- Sports often provide helpful investment analogies, including the NCAA bracket.
- Filling out your bracket introduces a common misconception, 12 versus 5 upsets.
- The probability error illustrates the (more important) blunder about margin debt.
- There are many similar applications.
Regular readers know that I love using sports to find investment insights. There are three reasons:
- Plentiful data - both before the event and afterwards;
- Specific odds from prediction markets and pundits - even better than we have in stocks;
- The comparison forces investors to abandon market preconceptions, thinking about questions in a different way.
What can we learn from the problem of filling out your NCAA bracket?
The Popular NCAA Upset
Investors who listen to the "bracketology pundits" for a few minutes will find it familiar. There are plenty of buzzwords and opinions, but little supporting data.
One popular theme is that you should search for a good upset in your brackets and the best place to start is when the Regional 5-seed plays the 12-seed. There is some logic here. Let's look at the actual a priori odds for these games, taken from the excellent TeamRankings site:
These are the odds of advancing for each round, so the last column is "winning it all."
5 Oklahoma West 65.3% 34.1% 10.0% 4.2% 1.4% 0.5%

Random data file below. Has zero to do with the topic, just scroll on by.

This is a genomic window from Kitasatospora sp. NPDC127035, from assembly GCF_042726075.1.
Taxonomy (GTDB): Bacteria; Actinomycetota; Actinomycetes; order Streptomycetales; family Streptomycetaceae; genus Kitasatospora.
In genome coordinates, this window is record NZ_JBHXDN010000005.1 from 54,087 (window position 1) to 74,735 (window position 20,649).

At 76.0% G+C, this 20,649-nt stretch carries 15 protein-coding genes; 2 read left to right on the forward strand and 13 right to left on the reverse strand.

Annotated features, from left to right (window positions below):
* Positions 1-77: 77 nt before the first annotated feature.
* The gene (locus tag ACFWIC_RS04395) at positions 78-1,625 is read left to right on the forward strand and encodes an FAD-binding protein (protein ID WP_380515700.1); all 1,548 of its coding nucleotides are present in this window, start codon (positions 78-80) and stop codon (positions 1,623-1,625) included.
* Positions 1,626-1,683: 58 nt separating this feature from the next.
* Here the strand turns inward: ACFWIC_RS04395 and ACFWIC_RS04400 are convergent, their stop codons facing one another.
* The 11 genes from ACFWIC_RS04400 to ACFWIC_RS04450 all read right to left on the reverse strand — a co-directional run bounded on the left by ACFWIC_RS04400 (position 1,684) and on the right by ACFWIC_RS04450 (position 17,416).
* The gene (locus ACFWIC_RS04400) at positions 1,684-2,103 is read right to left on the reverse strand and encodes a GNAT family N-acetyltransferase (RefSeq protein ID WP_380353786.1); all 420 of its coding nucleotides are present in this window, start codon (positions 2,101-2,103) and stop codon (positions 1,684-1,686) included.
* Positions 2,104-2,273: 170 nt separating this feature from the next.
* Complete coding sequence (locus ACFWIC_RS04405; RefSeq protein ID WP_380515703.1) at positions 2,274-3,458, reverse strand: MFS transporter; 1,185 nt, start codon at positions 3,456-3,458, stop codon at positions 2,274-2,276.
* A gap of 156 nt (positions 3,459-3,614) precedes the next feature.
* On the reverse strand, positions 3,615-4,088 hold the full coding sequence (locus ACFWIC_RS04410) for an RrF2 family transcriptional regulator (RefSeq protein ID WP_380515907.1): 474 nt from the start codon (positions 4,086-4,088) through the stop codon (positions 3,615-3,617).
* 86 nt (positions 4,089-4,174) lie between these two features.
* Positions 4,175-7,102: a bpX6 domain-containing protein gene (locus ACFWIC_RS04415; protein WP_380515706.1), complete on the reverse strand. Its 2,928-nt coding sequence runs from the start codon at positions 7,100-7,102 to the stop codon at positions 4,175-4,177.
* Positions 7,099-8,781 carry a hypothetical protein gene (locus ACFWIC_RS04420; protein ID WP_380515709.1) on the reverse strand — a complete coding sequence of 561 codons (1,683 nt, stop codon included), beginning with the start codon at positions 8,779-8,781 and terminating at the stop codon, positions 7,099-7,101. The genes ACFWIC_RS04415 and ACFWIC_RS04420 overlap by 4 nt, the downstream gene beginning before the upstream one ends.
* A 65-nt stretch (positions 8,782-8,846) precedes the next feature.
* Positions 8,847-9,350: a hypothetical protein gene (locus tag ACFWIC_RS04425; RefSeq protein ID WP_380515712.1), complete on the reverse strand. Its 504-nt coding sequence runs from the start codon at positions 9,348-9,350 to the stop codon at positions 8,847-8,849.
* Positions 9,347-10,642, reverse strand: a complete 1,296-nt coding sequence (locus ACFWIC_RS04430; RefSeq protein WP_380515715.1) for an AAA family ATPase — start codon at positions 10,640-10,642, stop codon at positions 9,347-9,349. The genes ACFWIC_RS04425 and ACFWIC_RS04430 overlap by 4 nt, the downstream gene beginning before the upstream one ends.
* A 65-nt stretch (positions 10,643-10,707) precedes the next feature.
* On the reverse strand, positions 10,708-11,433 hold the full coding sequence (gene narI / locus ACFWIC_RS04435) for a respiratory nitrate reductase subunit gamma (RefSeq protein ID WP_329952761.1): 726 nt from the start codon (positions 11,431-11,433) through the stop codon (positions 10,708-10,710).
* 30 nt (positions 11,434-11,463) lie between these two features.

5 Cincinnati East 61.5% 26.8% 11.6% 5.7% 2.3% 0.9%
5 Saint Louis MidW 56.8% 14.4% 4.3% 1.6% 0.5% 0.2%
5 VCU South 69.9% 37.5% 13.3% 6.4% 3.0% 1.2%
Using these percentages, which have proven accurate over time, what is the chance of all four five seeds wining?
That is an easy probability question. It is the product of the four percentages or about 16%. It would be very surprising if we did not see a 12 seed beat a 5 seed. The problem for figuring out your bracket is simple: Which one?
This same probability blunder is a daily feature in investment commentary. Instead of bogging down in the technical definitions, let me just call this backward reasoning. The pundit starts with a conclusion (like the 12 versus 5) and then grabs any single instance as a likely candidate.
To take one of many current examples, let us consider margin debt and market tops. Investors are bombarded with charts showing the history of market tops at times of high margin debt, implying that this is a high-risk factor. Try putting the question the other way:
In all of the occasions where margin debt reached a peak, what were the investment results? Bespoke Investment Group (via Jeff Saut and Raymond James) provide the results:
The popular margin debt meme is yet another misleading argument, a trap for investors who do not understand how to analyze causality. Here is an investment tip to save money: